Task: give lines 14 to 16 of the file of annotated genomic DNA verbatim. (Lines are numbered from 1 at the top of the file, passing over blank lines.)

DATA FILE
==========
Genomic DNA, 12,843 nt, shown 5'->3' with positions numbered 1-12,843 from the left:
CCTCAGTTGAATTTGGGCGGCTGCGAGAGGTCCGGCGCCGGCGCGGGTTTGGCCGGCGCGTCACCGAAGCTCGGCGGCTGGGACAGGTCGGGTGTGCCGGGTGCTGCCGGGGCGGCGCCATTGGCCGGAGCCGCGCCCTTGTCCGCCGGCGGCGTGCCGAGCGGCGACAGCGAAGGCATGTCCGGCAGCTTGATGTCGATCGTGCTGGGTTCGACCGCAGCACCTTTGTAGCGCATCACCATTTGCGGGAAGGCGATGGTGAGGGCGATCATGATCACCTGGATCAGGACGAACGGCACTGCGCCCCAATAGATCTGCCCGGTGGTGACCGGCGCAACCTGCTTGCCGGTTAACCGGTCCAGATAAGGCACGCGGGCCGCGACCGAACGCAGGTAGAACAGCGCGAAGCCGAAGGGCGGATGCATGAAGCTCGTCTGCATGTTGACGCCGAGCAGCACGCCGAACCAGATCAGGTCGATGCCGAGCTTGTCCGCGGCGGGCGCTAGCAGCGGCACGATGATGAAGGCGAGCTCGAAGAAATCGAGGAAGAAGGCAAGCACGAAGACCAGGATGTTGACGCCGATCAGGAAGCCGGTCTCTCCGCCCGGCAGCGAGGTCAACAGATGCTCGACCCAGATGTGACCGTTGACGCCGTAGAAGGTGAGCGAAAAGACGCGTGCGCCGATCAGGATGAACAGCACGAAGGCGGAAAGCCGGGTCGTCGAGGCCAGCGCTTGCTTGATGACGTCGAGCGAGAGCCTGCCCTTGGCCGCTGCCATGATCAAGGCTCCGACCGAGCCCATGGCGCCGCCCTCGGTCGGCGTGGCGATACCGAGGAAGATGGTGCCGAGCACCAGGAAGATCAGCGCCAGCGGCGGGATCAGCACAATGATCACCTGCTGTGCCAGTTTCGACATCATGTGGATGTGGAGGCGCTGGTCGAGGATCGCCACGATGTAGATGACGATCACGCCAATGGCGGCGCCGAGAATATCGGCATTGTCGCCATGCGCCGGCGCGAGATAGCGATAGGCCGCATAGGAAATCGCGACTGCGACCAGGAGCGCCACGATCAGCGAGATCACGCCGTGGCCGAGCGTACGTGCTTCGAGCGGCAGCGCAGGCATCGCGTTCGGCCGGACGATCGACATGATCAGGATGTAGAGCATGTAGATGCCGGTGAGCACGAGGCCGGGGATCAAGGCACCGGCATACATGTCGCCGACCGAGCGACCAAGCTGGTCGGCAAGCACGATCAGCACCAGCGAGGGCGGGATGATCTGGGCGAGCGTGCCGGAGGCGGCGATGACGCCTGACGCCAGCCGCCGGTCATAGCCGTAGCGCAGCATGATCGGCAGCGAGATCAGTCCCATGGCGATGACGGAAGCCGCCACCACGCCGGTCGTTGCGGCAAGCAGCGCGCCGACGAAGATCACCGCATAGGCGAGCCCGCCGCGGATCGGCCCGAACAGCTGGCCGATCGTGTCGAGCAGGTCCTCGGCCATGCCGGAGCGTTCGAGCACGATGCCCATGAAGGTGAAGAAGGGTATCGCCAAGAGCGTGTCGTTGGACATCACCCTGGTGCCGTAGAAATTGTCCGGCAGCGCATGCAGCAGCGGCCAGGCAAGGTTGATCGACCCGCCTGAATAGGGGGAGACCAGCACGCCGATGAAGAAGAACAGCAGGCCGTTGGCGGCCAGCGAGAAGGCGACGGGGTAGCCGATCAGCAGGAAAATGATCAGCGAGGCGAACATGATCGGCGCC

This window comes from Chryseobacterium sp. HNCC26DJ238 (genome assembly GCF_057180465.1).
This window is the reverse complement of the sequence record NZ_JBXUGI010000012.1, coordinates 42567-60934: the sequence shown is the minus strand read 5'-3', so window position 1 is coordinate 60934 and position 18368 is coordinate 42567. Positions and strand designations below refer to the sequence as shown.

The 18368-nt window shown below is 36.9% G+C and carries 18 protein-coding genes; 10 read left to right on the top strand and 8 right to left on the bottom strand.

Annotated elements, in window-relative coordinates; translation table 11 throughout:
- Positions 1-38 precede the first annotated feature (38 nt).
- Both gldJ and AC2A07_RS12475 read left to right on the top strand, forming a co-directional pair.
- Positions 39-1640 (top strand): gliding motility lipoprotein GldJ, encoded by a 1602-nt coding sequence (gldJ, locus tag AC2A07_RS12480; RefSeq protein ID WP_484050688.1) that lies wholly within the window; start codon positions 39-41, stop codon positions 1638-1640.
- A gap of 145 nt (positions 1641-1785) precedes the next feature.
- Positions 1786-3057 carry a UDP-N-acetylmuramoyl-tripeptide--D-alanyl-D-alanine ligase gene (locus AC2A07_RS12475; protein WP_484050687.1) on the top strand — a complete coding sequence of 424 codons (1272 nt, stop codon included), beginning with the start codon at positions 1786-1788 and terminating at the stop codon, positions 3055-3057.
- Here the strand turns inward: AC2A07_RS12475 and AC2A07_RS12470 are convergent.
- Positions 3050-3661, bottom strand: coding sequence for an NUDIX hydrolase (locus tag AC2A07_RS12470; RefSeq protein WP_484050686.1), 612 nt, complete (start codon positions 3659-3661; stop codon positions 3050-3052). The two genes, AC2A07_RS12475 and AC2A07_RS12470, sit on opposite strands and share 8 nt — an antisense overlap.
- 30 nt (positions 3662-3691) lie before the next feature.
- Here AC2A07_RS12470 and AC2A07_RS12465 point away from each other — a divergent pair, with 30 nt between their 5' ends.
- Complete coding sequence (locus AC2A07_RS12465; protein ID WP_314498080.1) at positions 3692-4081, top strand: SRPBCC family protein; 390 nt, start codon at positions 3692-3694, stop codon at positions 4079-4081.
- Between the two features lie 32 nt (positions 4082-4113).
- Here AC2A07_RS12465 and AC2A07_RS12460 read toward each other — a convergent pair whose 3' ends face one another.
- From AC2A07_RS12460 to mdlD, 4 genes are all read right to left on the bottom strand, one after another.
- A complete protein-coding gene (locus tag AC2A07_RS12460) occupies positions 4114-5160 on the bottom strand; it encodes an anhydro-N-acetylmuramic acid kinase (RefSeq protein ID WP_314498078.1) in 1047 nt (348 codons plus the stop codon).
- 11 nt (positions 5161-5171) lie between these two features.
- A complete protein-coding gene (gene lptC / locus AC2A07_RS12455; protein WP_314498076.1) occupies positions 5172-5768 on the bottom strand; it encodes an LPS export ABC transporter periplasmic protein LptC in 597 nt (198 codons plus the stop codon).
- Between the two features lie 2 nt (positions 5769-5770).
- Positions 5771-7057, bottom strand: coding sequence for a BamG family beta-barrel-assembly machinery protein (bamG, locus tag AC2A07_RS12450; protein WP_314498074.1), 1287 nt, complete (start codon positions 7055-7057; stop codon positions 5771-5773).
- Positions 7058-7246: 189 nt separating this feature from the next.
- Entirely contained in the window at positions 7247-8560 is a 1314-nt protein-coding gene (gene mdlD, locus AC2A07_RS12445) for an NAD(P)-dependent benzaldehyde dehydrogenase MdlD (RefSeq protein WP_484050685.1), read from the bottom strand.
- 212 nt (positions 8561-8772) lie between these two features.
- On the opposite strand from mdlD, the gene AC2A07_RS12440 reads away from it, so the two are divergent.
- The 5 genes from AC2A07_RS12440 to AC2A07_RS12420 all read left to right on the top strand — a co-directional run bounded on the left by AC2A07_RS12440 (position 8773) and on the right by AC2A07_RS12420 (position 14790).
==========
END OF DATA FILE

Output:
- 30 nt (positions 3662-3691) lie before the next feature.
- Here AC2A07_RS12470 and AC2A07_RS12465 point away from each other — a divergent pair, with 30 nt between their 5' ends.
- Complete coding sequence (locus AC2A07_RS12465; protein ID WP_314498080.1) at positions 3692-4081, top strand: SRPBCC family protein; 390 nt, start codon at positions 3692-3694, stop codon at positions 4079-4081.